Protest or Protect – Shipping Chicks
It’s not unusual anymore to get requests to sign some petition on Change.org or elsewhere. The topic varies and usually comes with someone, or a group of someones, who just learn of something that sounds horrible. Rather than going to ask, they gather with others who may or may not have preconceived views that are more opinion than reality.
Consider this one –
A post on Facebook today had me livid and I felt compelled to start a petition.
1-DAY-OLD CHICKS SHIPPED BY MAIL
Yesterday I was at the post office and heard the familiar sound of newly hatched chicks. They were calling out from inside a pair of cardboard boxes on the counter. No mama. No food. No water. Yes, the shipping of live, day-old baby chicks is a booming business in the States. I noted that the boxes had a website address for MyPetChicken.com. Here’s what the company has to say about the ordeal the chicks go through:
“When you get them home, be prepared: one or two may have died in shipping or may be on their way out. Some chicks are born less hardy than others and can’t withstand the stress and cold temperatures involved in transporting them around the country. Most hatcheries, in fact, prepare for that by including an extra bird or two for free. Care for the weak birds as best you can, and bury the dead…”
The site goes on to warn parents not to open the boxes in front of their children because of the trauma of seeing dead and dying baby animals….
It’s quite hard to believe that this business is perfectly legal.
This company *is* transparent – sometimes chicks die. They prepare the new owner for the possibility that a chick might have died. MyPetChicken caters to the backyard chicken movement. If you order from Cackles, Murray McMurray or others they have a minimum shipment of 25 chicks…the reason for this is warmth. Unfortunately, sometimes chicks die, sometimes they fade out and that happens if home or in transit.
“No mama. No food. No water.” Horrible! But wait – let’s stop emotion just a moment and think – just a moment. If you are ordering baby chicks do you expect the mama? Do you have a mama at home to adopt them? Experience here is not all older hens are welcoming of baby chicks and many attack them. They are hatched, raised, live and die without knowing their mother. Within a couple of days they eat, drink and survive , with luck, under a heat source that keeps them at 95* for the first week, decreasing 5 degrees per week until they can handle cooler temperatures.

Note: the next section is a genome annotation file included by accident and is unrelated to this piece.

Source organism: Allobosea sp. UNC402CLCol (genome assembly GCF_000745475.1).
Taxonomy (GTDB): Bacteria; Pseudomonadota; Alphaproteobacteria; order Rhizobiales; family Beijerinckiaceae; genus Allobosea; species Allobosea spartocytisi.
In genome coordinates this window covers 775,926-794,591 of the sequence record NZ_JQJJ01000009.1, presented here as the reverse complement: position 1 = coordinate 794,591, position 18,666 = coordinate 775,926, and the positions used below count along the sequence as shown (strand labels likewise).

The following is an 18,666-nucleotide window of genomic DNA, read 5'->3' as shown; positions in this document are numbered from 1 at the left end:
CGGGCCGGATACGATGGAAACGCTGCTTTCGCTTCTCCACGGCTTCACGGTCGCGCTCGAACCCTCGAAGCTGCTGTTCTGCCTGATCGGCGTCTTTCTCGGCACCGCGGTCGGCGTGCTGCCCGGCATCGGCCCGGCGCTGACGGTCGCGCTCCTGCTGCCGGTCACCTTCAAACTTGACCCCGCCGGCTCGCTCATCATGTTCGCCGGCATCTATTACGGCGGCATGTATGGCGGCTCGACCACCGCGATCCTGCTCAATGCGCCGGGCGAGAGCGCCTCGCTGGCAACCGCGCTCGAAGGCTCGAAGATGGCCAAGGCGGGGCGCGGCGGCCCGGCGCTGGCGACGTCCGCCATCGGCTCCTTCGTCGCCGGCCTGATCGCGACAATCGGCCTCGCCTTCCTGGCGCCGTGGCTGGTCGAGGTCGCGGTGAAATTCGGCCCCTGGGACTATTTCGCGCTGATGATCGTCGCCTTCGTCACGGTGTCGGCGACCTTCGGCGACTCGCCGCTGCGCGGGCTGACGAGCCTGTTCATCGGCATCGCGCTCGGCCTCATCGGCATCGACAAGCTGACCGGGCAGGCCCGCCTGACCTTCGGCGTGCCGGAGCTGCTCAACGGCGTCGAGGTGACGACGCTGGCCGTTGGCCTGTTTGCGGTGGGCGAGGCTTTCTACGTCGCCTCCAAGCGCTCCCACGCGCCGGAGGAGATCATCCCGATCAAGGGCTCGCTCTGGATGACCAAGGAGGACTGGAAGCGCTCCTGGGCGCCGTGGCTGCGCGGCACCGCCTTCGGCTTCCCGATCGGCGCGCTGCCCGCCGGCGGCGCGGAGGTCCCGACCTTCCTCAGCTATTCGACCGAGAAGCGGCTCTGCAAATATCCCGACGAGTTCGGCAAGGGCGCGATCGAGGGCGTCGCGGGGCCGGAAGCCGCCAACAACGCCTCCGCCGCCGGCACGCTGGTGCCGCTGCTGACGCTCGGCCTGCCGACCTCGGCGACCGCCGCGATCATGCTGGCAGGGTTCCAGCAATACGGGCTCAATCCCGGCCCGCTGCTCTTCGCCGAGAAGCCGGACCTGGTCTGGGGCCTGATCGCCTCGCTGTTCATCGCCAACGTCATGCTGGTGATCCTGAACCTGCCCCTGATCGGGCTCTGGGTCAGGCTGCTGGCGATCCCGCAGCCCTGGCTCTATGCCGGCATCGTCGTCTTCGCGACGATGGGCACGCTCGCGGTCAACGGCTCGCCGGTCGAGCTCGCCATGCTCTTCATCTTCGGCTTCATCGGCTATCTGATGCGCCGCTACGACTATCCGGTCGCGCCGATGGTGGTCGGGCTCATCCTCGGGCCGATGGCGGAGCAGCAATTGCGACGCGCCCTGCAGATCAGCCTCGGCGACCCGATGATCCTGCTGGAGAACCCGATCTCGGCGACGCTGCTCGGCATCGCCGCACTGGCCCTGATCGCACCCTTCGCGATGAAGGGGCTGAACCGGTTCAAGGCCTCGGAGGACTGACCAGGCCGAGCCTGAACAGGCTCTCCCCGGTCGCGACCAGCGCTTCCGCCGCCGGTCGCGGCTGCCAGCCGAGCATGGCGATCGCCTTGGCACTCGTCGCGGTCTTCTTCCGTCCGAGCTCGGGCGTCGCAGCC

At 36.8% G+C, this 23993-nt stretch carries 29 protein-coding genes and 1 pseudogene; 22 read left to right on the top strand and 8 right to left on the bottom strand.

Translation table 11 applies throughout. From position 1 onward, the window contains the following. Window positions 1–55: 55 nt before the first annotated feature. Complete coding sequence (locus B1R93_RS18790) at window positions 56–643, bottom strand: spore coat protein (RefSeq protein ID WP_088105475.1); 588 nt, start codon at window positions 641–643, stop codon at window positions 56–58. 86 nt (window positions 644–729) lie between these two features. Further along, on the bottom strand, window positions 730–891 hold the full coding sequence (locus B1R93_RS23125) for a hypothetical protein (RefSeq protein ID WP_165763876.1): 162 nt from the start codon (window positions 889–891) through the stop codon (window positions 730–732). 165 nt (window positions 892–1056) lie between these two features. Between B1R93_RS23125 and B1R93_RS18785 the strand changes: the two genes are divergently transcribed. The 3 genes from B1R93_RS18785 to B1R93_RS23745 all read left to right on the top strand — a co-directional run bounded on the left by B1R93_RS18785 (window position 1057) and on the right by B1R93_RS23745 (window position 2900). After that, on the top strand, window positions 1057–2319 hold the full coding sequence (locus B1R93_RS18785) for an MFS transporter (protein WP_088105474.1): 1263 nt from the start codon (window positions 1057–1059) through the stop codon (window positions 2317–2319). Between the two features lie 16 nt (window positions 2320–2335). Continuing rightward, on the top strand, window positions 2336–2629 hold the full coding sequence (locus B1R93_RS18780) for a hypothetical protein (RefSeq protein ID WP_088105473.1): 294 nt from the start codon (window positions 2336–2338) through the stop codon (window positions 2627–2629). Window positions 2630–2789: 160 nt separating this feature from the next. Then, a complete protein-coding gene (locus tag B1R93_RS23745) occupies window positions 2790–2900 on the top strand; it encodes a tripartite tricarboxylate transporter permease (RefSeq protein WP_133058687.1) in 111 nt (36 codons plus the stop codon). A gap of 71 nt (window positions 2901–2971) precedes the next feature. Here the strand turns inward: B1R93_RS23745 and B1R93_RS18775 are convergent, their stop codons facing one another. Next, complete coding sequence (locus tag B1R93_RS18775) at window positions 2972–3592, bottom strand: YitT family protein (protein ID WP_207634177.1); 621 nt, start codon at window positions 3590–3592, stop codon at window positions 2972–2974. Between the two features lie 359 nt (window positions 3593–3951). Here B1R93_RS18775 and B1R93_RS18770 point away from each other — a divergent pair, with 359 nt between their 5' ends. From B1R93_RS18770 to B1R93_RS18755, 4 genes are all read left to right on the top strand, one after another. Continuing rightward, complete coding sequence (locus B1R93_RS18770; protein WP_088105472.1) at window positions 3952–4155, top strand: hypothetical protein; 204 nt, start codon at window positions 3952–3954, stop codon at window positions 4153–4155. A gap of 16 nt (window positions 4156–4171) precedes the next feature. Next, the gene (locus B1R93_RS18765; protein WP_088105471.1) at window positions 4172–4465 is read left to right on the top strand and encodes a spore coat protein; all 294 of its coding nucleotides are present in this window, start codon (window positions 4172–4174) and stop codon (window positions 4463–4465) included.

Before a chick hatches, they draw up the yolk which provides the nourishment needed for the first day or so. Most chicks at home don’t eat that first day (I’ve had a couple of exceptions but not many!) Even if offered water, most don’t drink that first day, sometimes two.
Not all babies live. Even humans, as well as cattle, foals, lambs, puppies, rabbits – and chicks. Sometimes they seem strong then die. Sometimes they live. Sometimes there’s no explanation. The fact that chicks are mortal offends the delicate sensibilities of those whom, it seems, think if they love it enough it will live. If they love small farms enough they’ll thrive even if they do nothing, when in fact this is protecting us to death.
Without shipping small farms that order chicks can no longer do so without driving to the hatchery – which will no longer be able to survive just the small local areas.
Those large scale operations that hatch hundreds of thousands of birds and distribute to barns of 30,000 – what some call “factory farms” – they don’t ship birds postal service so aren’t affected by a ban on shipping. Small farms ARE affected.
Sometimes birds die. Sometimes there’s a delay on an airport runway and they get cold, or sometimes a box gets lost and it’s too late when found. But for tens of thousands of birds, they go to their new homes by fast shipping – post office. It fits the birds most of the time they arrive safely.
These demands that no birds die aren’t realistic – perfection isn’t. In most city commutes there’s an accident and often someone dies – that doesn’t mean we ban the automobile. We can restrict phone, texting, drinks, distractions but have not yet eliminated all risk.
We can’t eliminate all risk on raising animals either. Elimination of breeds is not an answer to some birds that die – and may or may not be due to shipping.
With infinite information at their fingertips, why is the first reaction “I need to start a petition and end this” rather than “I need to learn if this is true and the whole story”? The whole story matters. Details matters. Food choices matter.
Elimination of food choices matter.